• We add the advancement to the value of the trust assets to determine the “aggregate amount” that is being shared (which is calculated, in essence, as it would have been had the lifetime gift not occurred).In this case, the “aggregate amount” would be $1,050,000 [$50,000 advancement + $1,000,000].Each beneficiary is thus entitled to 1/4 of that amount or $262,500.
      • Brandon gets $262,500 minus $50,000 or $212,500
      • Each other beneficiary bets $262,500.
  4. Illustration Three
    • Assume the same facts as in Illustration Two, but assume that the value of trust assets after Jennifer’s death are $150,000.
    • The “aggregate amount” is $200,000, which combines the advancement amount of $50,000 with the net assets remaining after death.Each beneficiary is entitled to $50,000, but since Brandon already got that amount, he is entitled to nothing further, and the remaining three beneficiaries receive equal amounts of what is left.
    • If the remaining assets were less than $150,000, Brandon would still get nothing from the estate, and the three beneficiaries would receive equal amounts of what is left.Even though Brandon’s share would be less than the $50,000 he already received, the law does not make him pay anything back.
  5. Other Examples
    • A trust or will may provide that assets received outside of the trust or will by reason of Fred’s death are to be treated as advancements.So, if the facts are the same as in Illustration One except that instead of Sally getting $25,000 during Fred’s lifetime, she received $25,000 from a life insurance policy on Fred’s life, the results would be the same as in Illustration One.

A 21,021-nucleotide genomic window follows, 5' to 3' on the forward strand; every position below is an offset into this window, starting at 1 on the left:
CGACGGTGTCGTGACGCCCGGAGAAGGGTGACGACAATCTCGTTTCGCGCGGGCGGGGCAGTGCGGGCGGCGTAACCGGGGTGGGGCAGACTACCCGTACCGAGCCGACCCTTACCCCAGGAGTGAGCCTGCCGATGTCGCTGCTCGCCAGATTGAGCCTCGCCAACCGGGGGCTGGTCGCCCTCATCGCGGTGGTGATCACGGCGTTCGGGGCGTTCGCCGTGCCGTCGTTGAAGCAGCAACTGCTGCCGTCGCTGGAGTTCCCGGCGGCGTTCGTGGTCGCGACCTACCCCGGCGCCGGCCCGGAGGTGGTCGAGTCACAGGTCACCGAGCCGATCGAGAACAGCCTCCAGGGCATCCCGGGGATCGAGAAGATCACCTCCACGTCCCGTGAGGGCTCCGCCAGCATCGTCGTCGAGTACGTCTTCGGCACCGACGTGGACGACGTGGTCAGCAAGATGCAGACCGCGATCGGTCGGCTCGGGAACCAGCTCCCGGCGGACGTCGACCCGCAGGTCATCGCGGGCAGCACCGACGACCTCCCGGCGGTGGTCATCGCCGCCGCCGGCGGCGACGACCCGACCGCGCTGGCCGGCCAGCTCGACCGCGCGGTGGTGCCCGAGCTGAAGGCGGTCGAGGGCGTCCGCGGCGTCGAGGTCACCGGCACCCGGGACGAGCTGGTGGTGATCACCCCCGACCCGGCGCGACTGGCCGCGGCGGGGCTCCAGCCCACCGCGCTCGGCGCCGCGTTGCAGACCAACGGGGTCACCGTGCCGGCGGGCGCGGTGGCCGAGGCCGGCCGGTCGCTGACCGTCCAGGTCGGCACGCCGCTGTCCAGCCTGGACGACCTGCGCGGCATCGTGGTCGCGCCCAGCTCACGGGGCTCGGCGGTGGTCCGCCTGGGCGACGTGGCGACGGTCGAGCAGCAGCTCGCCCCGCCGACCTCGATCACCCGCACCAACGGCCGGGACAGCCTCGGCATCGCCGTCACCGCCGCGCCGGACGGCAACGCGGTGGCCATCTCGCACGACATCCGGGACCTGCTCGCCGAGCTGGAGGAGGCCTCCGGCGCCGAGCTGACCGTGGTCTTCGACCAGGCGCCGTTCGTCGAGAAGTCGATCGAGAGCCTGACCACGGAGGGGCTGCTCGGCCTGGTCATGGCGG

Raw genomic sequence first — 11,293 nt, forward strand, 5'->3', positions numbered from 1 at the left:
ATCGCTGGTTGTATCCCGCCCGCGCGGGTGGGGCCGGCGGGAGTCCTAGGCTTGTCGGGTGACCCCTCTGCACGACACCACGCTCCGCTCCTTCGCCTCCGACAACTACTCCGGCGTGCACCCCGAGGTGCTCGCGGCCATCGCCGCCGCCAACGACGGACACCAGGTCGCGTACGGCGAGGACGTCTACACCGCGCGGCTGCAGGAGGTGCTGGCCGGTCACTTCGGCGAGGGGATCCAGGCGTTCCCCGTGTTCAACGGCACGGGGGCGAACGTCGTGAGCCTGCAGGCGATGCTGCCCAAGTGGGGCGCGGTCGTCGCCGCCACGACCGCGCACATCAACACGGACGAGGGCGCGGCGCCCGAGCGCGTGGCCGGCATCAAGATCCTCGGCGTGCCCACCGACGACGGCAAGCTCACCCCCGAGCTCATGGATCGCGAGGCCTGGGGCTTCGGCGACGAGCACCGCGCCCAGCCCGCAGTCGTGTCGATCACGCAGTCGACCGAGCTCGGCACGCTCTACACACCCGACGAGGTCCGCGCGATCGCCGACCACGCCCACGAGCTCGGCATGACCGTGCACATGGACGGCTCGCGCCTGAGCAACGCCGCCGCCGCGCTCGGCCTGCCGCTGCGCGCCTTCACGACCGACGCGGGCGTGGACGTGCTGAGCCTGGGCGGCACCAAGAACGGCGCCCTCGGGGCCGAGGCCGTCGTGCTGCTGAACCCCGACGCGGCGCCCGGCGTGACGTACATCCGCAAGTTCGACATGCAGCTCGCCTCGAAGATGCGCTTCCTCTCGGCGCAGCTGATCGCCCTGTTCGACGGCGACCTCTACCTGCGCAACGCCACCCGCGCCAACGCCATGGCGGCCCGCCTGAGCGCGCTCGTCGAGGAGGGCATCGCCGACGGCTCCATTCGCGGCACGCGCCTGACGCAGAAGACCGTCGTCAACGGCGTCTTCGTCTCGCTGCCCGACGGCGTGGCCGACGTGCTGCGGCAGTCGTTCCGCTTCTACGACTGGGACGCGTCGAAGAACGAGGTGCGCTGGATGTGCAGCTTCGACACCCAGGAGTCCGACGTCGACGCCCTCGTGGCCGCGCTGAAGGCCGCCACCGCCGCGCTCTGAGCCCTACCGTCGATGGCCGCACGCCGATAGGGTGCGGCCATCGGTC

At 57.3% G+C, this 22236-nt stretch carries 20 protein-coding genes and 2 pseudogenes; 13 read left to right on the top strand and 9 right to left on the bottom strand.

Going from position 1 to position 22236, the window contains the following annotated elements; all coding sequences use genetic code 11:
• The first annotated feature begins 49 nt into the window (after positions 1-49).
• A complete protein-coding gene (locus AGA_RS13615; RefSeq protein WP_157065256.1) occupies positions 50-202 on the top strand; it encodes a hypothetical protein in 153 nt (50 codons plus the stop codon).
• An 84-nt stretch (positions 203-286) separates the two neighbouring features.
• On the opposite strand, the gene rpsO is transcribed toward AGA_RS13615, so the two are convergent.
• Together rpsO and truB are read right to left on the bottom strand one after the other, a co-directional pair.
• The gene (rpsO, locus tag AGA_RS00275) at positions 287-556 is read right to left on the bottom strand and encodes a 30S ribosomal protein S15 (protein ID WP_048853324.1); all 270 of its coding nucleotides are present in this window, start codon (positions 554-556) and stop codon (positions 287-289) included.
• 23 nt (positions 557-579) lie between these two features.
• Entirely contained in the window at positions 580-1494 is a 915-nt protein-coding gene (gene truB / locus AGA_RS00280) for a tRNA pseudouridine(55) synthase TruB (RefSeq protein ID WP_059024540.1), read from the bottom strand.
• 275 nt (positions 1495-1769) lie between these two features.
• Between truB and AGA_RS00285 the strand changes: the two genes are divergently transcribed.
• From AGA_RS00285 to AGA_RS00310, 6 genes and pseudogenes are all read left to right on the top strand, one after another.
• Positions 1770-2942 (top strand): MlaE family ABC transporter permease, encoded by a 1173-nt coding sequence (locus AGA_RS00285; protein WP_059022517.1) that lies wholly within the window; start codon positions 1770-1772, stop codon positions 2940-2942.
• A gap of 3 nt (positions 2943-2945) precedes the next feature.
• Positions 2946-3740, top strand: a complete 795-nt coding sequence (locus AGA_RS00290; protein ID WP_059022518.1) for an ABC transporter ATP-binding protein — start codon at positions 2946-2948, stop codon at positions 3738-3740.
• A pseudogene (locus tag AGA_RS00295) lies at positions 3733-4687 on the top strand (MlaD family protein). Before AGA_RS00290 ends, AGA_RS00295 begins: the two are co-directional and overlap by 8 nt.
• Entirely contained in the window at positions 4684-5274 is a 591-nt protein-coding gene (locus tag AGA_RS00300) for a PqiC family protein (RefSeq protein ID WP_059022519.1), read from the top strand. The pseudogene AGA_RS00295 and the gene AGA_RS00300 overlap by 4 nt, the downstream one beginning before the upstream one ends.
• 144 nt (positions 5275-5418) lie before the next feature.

• Sometimes clients include a declaration in their will or trust that a beneficiary shall be deemed to have received an advancement of their share in a specified amount.So, if the facts in Illustration Two are modified to reflect that Jennifer declared in her trust that Brandon’s share was to be calculated as if he had received an advancement of $50,000, the results would be the same as in Illustration Two, even though there is no documentation of an actual advancement.
  6. Conclusion
    • The calculation of an advancement is determined by application of the terms of the will or trust.If the will or trust is silent, the principles of NRS 151.130 are usually applied.
    • The key to understanding advancements is understanding that the amounts advanced are added to the value of the property remaining in order to determine each beneficiary’s share.After each share is determined, the value of the advancements reduce the shares of those receiving the advancements, but not below zero.

NOTE: This memo provides general information only and does not contain legal, accounting, or tax advice. For brevity, this memo is oversimplified and should not be relied on for any particular situation.

[1] See http://www.leg.state.nv.us/nrs/nrs-151.html#NRS151Sec130.